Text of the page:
Power of painPosted: Updated:
Having cheered and danced from a very young age, Barby Ingle was overjoyed when Washington State University offered her the head coaching job; she was living her dream.
It only took 8 seconds for that dream to shatter. Barby was in a parking lot when she was rear ended by a van. She says immediately shockwaves of pain ran through her body.
The fender bender triggered a string of medical problems including shoulder surgery and multiple lung collapses. Later Barby was diagnosed with RSD; a progressive nerve disorder involving severe, often debilitating pain.
Barby says she questioned herself, "Am I crazy?" she would ask, "Is this really happening?" And she says the people around her also questioned how she could possibly be in so much pain all the time.
The excruciating pain, Barby says, required a lot of medication. And after finally finding a course of treatment that seemed to be working, Barby’s husband changed insurance companies. They wanted her to start all over again. "It’s taken so long to get to the right doctors and on the right medications" Barby told us, "Now they wanted me to go back to things that I know don’t work."
It is not uncommon for insurance companies to approve only generic or less expensive medications, even if doctors insist that these are not the best course of treatment. Dr. Steven Reeder, a family practice physician in Mesa says the patient should be able to make the choice about how much they are willing to spend to get the drugs that doctors recommend. But too often, he says, the patient has no say whatsoever. "The power has shifted to insurance companies and away from the patient," says Dr. Reeder, "The frustration comes at the pharmacy when the patient is denied or charged some ungodly price."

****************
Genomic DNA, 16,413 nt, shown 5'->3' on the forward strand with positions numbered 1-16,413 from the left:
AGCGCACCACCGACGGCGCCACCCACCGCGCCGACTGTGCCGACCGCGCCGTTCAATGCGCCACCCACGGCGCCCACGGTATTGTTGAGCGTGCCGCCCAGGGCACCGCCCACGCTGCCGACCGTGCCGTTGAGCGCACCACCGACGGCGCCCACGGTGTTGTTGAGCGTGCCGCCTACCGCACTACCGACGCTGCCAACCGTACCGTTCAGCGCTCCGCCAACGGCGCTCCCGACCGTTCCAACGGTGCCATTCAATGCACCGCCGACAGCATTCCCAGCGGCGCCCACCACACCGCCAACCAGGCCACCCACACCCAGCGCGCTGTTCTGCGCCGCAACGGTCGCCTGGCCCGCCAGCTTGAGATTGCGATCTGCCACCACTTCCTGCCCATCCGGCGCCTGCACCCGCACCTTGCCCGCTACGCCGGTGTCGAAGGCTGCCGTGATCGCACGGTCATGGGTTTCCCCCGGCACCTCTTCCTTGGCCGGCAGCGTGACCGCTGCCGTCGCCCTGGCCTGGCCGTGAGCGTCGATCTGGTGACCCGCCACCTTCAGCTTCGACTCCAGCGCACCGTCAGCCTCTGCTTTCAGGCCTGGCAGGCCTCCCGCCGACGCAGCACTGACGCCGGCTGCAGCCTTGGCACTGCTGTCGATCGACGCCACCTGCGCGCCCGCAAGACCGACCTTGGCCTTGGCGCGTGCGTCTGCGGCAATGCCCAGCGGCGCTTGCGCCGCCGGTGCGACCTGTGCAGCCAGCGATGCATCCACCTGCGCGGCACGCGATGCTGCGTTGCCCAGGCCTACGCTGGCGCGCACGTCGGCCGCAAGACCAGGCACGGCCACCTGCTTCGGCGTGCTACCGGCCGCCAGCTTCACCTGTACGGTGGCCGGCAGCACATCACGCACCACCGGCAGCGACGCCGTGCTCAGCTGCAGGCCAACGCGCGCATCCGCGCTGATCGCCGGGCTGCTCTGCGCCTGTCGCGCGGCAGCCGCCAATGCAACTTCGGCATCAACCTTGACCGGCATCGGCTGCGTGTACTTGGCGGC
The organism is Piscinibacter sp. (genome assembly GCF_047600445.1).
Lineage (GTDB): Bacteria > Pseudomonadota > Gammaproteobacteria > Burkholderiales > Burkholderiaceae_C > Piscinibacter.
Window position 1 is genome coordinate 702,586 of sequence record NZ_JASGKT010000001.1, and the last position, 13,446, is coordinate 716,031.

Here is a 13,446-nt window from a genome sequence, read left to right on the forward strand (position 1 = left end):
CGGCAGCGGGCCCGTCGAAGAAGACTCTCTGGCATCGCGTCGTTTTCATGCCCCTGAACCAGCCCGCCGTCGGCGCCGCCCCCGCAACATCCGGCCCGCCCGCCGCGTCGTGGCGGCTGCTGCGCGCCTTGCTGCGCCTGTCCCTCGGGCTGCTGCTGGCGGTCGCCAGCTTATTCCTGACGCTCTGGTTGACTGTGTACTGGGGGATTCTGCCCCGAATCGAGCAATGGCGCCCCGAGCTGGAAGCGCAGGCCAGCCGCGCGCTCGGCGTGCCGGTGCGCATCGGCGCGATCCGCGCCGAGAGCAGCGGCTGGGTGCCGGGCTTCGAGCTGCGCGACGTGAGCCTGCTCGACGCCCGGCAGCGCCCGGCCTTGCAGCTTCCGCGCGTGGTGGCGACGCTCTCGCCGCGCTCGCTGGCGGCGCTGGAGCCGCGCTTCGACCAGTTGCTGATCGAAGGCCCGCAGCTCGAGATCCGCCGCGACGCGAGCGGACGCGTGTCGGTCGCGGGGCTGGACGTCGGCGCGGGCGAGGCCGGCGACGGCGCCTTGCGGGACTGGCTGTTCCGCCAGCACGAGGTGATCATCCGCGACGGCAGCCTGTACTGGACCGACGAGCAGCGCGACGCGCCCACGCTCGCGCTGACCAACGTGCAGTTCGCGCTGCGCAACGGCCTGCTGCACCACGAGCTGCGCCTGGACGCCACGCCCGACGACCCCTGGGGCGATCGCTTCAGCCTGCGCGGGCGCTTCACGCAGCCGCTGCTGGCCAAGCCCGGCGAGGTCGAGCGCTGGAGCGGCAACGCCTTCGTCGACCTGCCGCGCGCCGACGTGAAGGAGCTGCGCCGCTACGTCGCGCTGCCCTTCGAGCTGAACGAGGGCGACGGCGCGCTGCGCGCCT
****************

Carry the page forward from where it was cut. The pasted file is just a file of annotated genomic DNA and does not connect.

Even if some type of health reform passes, it won't be a magic bullet. Patients need to learn how to fight for themselves; that's exactly what Barby Ingle did. "If I go to see a new doctor," Barby says, "I take my medical records with me and let them see the big picture."
Every time she goes to the doctor, she brings a medical records request (that form is posted below) and asks that as soon as the doctor types his notes, she receive a copy. Barby now has binders full of documentation to show which medications she's already tried. We asked her how it feels to go up against the insurance companies and win, "It feels very good," she told us, "And now I help other people win."
For Barby, years of living in pain and fighting for her health care have taught her many lessons. Not the least of which is the power of having hope. "I think the future is going to be great," she told us as we were getting ready to leave, "Even when your team is losing, you still keep on cheering."
Barby Ingle and her family have set up a non-profit organization called The Power of Pain.
The organization is hosting its annual fundraiser on October 24th at Tempe Arts Center. It is called Comic Pain Relief. The hope is to build awareness for pain disorders and help people learn more about their rights as patients.